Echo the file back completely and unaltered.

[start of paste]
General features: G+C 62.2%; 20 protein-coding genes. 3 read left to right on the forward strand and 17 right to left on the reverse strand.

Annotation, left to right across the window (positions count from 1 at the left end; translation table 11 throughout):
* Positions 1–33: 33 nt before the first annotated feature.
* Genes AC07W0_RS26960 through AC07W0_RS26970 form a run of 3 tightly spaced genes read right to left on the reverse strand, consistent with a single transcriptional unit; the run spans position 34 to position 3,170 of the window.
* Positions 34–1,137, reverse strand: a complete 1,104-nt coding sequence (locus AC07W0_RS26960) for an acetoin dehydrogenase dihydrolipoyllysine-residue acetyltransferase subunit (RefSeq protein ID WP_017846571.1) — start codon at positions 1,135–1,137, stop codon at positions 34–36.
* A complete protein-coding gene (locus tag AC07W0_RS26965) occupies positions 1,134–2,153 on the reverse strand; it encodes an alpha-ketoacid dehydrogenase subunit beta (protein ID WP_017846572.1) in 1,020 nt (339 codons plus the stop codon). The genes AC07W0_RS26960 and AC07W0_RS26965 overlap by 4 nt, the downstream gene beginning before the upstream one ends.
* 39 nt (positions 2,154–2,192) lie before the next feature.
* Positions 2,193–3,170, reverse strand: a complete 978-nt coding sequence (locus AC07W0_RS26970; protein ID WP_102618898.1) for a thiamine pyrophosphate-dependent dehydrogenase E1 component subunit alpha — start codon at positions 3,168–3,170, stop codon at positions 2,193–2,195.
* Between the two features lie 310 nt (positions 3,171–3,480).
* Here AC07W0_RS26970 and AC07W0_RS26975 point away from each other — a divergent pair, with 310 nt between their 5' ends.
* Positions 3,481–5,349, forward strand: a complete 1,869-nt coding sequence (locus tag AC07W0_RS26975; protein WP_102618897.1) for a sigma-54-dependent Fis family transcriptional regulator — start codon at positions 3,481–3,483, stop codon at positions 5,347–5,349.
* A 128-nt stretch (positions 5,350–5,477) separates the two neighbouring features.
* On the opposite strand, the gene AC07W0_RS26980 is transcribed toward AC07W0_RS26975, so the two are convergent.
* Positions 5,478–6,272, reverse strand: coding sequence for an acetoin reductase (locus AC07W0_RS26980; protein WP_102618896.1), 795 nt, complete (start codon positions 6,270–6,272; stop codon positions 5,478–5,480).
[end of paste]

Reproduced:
General features: G+C 62.2%; 20 protein-coding genes. 3 read left to right on the forward strand and 17 right to left on the reverse strand.

Annotation, left to right across the window (positions count from 1 at the left end; translation table 11 throughout):
* Positions 1–33: 33 nt before the first annotated feature.
* Genes AC07W0_RS26960 through AC07W0_RS26970 form a run of 3 tightly spaced genes read right to left on the reverse strand, consistent with a single transcriptional unit; the run spans position 34 to position 3,170 of the window.
* Positions 34–1,137, reverse strand: a complete 1,104-nt coding sequence (locus AC07W0_RS26960) for an acetoin dehydrogenase dihydrolipoyllysine-residue acetyltransferase subunit (RefSeq protein ID WP_017846571.1) — start codon at positions 1,135–1,137, stop codon at positions 34–36.
* A complete protein-coding gene (locus tag AC07W0_RS26965) occupies positions 1,134–2,153 on the reverse strand; it encodes an alpha-ketoacid dehydrogenase subunit beta (protein ID WP_017846572.1) in 1,020 nt (339 codons plus the stop codon). The genes AC07W0_RS26960 and AC07W0_RS26965 overlap by 4 nt, the downstream gene beginning before the upstream one ends.
* 39 nt (positions 2,154–2,192) lie before the next feature.
* Positions 2,193–3,170, reverse strand: a complete 978-nt coding sequence (locus AC07W0_RS26970; protein ID WP_102618898.1) for a thiamine pyrophosphate-dependent dehydrogenase E1 component subunit alpha — start codon at positions 3,168–3,170, stop codon at positions 2,193–2,195.
* Between the two features lie 310 nt (positions 3,171–3,480).
* Here AC07W0_RS26970 and AC07W0_RS26975 point away from each other — a divergent pair, with 310 nt between their 5' ends.
* Positions 3,481–5,349, forward strand: a complete 1,869-nt coding sequence (locus tag AC07W0_RS26975; protein WP_102618897.1) for a sigma-54-dependent Fis family transcriptional regulator — start codon at positions 3,481–3,483, stop codon at positions 5,347–5,349.
* A 128-nt stretch (positions 5,350–5,477) separates the two neighbouring features.
* On the opposite strand, the gene AC07W0_RS26980 is transcribed toward AC07W0_RS26975, so the two are convergent.
* Positions 5,478–6,272, reverse strand: coding sequence for an acetoin reductase (locus AC07W0_RS26980; protein WP_102618896.1), 795 nt, complete (start codon positions 6,270–6,272; stop codon positions 5,478–5,480).